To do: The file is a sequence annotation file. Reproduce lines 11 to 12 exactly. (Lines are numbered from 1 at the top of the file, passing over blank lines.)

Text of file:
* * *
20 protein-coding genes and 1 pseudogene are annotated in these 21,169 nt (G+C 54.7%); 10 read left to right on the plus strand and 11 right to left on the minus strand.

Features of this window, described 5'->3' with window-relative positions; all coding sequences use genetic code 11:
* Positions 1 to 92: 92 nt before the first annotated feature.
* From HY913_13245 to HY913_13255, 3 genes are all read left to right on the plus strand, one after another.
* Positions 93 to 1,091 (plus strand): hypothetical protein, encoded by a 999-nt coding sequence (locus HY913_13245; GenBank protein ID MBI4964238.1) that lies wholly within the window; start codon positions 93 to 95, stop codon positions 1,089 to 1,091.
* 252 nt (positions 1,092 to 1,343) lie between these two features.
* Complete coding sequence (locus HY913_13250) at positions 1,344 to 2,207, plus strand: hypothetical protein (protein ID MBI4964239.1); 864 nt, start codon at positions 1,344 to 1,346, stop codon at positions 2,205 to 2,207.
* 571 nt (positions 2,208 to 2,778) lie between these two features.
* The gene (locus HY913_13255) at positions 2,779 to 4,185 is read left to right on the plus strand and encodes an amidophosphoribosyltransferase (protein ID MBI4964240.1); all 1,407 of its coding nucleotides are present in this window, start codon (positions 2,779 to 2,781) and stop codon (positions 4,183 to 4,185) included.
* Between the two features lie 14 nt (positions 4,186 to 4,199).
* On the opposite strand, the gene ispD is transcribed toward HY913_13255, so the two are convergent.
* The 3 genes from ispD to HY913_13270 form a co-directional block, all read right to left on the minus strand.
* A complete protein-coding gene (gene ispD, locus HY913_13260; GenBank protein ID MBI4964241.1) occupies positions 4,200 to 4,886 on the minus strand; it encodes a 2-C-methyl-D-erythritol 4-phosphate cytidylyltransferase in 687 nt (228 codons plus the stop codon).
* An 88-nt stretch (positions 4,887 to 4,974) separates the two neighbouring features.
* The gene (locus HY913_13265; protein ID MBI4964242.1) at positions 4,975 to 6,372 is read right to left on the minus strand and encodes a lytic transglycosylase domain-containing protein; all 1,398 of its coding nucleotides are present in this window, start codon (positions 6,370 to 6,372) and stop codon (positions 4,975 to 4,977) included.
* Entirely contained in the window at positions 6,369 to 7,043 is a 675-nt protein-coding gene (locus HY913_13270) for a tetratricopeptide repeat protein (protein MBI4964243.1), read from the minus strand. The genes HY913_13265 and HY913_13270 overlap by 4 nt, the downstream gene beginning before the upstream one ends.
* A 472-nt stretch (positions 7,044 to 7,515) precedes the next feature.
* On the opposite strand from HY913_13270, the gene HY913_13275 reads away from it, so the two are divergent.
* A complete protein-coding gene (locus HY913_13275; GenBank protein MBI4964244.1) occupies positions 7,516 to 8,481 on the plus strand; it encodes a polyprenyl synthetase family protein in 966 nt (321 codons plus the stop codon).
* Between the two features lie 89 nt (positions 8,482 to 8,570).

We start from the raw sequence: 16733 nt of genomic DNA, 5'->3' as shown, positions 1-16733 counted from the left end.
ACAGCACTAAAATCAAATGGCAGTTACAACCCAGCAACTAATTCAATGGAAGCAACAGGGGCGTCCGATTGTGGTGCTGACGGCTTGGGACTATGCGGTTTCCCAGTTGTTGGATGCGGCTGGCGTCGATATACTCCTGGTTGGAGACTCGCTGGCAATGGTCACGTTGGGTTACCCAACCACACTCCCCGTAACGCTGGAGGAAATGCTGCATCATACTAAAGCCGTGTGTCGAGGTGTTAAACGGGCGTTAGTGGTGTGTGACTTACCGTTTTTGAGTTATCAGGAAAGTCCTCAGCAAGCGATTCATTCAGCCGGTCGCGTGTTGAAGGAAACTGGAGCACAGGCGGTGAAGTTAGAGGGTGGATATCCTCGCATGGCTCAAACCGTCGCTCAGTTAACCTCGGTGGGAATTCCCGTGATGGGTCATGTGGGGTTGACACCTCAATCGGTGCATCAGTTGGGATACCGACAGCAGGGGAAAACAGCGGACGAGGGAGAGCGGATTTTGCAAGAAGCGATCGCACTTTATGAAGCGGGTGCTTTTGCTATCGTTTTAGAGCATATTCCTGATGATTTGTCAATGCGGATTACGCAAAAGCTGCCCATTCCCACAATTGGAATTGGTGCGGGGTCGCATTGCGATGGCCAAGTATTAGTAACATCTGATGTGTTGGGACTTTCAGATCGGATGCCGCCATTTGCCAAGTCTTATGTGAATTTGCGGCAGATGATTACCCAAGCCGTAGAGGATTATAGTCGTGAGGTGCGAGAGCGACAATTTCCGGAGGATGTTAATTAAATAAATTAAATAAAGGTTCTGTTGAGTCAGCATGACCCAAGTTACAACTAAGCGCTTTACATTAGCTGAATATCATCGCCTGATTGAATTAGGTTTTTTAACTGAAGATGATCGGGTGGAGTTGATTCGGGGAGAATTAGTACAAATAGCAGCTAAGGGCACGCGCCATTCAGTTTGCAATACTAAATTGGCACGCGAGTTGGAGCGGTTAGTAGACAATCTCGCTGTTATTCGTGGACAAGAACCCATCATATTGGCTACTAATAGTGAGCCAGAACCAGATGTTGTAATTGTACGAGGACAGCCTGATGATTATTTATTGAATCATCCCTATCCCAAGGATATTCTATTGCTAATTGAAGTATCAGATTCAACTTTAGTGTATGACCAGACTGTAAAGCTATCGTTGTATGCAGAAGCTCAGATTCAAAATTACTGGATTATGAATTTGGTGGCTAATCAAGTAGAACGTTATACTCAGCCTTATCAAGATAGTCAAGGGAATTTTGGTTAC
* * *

* On the opposite strand, the gene ispD is transcribed toward HY913_13255, so the two are convergent.
* The 3 genes from ispD to HY913_13270 form a co-directional block, all read right to left on the minus strand.